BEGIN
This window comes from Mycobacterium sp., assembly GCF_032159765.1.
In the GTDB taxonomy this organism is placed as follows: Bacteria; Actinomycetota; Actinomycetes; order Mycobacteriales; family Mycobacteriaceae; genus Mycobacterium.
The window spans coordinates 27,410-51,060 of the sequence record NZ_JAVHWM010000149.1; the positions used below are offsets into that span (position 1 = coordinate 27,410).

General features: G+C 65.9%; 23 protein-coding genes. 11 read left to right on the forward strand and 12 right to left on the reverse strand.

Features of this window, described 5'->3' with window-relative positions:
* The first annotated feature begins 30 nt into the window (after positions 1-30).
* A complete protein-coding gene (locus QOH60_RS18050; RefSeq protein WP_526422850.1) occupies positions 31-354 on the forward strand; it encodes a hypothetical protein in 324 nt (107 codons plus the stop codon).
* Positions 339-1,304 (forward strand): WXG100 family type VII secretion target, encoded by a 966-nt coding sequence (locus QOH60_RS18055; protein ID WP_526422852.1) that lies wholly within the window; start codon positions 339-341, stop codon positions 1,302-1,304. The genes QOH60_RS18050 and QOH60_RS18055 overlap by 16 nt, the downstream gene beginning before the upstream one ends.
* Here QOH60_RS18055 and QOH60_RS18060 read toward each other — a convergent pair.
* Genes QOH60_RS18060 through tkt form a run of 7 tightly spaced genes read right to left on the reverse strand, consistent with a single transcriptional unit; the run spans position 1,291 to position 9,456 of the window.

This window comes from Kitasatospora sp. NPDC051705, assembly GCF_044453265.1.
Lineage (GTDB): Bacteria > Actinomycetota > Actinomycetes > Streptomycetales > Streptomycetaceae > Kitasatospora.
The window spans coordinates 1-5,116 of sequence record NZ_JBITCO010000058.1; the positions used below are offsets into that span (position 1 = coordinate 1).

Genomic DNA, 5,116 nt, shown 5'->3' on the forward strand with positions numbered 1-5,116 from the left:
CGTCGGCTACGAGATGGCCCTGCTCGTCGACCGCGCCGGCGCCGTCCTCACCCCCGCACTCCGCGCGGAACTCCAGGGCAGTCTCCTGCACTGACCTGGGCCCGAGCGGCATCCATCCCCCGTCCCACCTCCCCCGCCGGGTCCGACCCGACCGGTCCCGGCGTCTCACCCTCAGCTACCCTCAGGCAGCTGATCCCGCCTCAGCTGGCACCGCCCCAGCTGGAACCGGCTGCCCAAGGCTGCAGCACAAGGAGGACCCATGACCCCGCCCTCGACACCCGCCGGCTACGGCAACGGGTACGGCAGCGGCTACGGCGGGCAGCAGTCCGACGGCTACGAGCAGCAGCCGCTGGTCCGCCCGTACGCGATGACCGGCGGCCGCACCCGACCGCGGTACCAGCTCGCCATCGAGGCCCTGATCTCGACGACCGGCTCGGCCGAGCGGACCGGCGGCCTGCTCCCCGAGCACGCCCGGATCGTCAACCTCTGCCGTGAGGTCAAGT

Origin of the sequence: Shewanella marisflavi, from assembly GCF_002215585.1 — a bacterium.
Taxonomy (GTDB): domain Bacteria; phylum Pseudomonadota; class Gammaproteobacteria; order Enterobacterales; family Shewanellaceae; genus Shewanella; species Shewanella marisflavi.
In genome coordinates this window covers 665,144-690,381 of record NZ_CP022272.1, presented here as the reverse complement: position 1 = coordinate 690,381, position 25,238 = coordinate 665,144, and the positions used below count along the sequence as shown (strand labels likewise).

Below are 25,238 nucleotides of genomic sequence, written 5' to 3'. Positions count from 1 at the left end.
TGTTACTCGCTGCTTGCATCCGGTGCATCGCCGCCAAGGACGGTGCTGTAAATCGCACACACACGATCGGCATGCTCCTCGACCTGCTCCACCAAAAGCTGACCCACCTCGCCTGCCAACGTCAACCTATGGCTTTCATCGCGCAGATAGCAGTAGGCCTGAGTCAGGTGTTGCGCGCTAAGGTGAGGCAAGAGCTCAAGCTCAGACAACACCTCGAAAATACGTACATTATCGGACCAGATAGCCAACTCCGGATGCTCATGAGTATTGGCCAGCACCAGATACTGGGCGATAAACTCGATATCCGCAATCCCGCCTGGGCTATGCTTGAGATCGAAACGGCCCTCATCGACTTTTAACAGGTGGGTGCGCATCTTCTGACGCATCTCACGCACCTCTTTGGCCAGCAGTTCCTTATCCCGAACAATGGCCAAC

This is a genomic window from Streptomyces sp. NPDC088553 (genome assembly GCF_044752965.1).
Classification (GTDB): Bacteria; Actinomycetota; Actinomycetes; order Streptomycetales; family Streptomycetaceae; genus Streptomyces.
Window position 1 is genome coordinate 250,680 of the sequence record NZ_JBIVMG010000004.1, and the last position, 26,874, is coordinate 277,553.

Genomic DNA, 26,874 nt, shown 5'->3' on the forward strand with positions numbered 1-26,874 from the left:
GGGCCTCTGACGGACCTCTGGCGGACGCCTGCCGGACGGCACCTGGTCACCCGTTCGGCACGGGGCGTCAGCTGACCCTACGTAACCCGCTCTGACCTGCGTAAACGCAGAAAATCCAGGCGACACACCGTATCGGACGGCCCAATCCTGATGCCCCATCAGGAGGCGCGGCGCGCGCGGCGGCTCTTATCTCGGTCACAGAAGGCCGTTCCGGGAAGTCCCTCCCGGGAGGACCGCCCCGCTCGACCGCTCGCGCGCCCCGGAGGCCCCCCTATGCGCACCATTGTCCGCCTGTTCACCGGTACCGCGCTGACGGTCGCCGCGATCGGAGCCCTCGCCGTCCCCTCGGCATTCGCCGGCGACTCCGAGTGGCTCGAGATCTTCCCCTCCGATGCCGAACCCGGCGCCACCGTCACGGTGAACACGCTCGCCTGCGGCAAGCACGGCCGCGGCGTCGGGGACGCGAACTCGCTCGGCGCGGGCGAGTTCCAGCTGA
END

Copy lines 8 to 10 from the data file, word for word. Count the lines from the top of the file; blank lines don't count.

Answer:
* Positions 339-1,304 (forward strand): WXG100 family type VII secretion target, encoded by a 966-nt coding sequence (locus QOH60_RS18055; protein ID WP_526422852.1) that lies wholly within the window; start codon positions 339-341, stop codon positions 1,302-1,304. The genes QOH60_RS18050 and QOH60_RS18055 overlap by 16 nt, the downstream gene beginning before the upstream one ends.
* Here QOH60_RS18055 and QOH60_RS18060 read toward each other — a convergent pair.
* Genes QOH60_RS18060 through tkt form a run of 7 tightly spaced genes read right to left on the reverse strand, consistent with a single transcriptional unit; the run spans position 1,291 to position 9,456 of the window.